There’s a spot in the woods up the way from my sister’s old house. From the dirt road it looks like the surrounding forest but walk in about fifteen feet and you start noticing stones in the ground. From underneath the dirt and leaves that cover the ground like a tattered quilt, an old foundation materializes. Who knows how long it has been here. Long enough for the wooden structure to have melted into the forest floor. What remains must be hunted for. My nephew and I have our weapons of choice: shovels. We scrape away the soggy leaves and uncover the damp earth underneath. We slop a pile of leaves off to one side to clear away a larger section. From the surface there is nothing noticeable, some rocks emerging like miniature mountains. My nephew picks a random spot and pulls up some dirt.  We eagerly look through it and find nothing. Repeating this process three more times our excitement begins to fade as we continue to find nothing. Sitting on a nearby stump we wonder if my sister’s husband has sent us on some goose chase to keep us out from underfoot. My nephew wants to go back home. I don’t. I stand up and kick some of the dirt in the last hole we dug and notice something. A glimpse of something whiter than the surrounding brownish black. I crouch down and he comes over and we start clearing away the filth. A face appears and a shoulder and an arm. It’s the head and torso of an old china doll. Who knows long how long she has slumbered here. Suffocated by what had buried her. It is like we have resurrected her from the dead. We find a nearby stream and cleanse her like a Baptism. The sun is sinking behind the trees and I decide we must go home. As we look at each other, and share the same expression, we both know we will be back here tomorrow to see what other treasures lurk beneath our feet.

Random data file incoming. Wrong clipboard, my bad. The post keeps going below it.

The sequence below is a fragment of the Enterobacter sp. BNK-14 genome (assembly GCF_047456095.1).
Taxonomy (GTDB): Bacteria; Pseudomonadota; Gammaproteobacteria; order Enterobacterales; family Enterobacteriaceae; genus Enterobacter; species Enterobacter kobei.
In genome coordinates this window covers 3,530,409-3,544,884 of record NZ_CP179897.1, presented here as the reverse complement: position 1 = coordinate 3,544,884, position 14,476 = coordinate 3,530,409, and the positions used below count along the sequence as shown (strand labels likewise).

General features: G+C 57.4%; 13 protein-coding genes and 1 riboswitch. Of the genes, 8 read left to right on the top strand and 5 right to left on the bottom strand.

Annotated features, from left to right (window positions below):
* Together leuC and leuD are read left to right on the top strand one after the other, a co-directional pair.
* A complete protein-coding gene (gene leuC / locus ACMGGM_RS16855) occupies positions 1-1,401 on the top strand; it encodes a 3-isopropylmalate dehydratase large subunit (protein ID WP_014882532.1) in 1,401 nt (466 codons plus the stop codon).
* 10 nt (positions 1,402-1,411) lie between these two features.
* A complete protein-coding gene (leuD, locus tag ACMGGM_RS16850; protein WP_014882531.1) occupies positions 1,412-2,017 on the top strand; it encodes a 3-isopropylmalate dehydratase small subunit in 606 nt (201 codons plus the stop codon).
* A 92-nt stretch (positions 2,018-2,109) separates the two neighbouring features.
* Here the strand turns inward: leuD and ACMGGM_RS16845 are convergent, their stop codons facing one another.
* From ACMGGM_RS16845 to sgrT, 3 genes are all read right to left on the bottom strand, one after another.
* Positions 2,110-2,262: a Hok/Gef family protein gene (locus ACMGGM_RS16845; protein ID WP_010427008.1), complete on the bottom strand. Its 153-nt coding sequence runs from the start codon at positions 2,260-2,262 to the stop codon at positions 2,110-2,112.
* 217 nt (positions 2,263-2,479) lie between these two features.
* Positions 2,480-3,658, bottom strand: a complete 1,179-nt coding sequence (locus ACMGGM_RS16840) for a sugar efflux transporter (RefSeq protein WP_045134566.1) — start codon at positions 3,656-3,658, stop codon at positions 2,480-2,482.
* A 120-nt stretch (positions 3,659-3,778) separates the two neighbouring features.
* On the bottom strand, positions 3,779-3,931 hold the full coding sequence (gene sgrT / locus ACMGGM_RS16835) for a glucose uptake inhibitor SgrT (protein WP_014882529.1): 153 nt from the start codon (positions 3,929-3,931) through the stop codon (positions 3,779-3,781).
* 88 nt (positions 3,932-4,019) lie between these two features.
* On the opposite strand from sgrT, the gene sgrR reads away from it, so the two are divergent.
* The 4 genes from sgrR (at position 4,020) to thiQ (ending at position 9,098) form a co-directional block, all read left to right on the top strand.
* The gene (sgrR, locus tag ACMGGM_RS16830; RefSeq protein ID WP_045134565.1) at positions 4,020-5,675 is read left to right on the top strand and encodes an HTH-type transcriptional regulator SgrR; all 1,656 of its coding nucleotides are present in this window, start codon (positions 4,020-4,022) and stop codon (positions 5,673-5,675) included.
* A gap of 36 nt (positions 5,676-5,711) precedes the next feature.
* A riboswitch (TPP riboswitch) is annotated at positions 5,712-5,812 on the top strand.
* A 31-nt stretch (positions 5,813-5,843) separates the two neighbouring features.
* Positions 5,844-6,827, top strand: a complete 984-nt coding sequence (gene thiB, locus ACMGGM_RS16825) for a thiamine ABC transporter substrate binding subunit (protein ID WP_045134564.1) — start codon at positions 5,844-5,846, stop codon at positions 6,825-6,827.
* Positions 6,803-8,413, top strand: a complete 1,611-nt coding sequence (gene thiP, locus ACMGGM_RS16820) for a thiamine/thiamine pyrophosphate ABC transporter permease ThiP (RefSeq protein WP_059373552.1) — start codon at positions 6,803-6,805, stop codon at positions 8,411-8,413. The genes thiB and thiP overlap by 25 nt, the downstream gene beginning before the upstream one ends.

The House Wren

The drooping string of Christmas lights hanging from the porch roof makes an excellent perch the little house wren decided. He had been busy flying to and fro working on the nest under the eaves. His little feet grip the plastic wires in between the colored bulbs and he gazes out onto the yard his head moving every which way to scan for danger. He has been busy all morning and is only vaguely aware of the figure behind the window watching him intently. This is his second spring here and he is used to the comings and goings from the house. Last year the hanging plant, sitting on the porch floor, was his favorite perch but he enjoyed the slight swinging motion the light string provided when the warm sunny breeze blew. Suddenly a bit of colored string tangled in the grass catches his eye and with a light motion he pushes off and it’s back to work.

Guys! You Gotta See This!

I fell in love with this piece of writing the moment I read it and had to share it with more people.

Over-sensitive is an understatement. Sometimes it’s hard to function. Like those days when every human interaction is as tense as tracing the edge of a razor. Conversation is nightmarish. Each rhetorical intonation is internalized. Analyzed. Immediately personalized. Muscles ache from muted intensity. Posture reflects defeat, bowing with hollowed fatigue. Somatic torture of the soul. Believing […]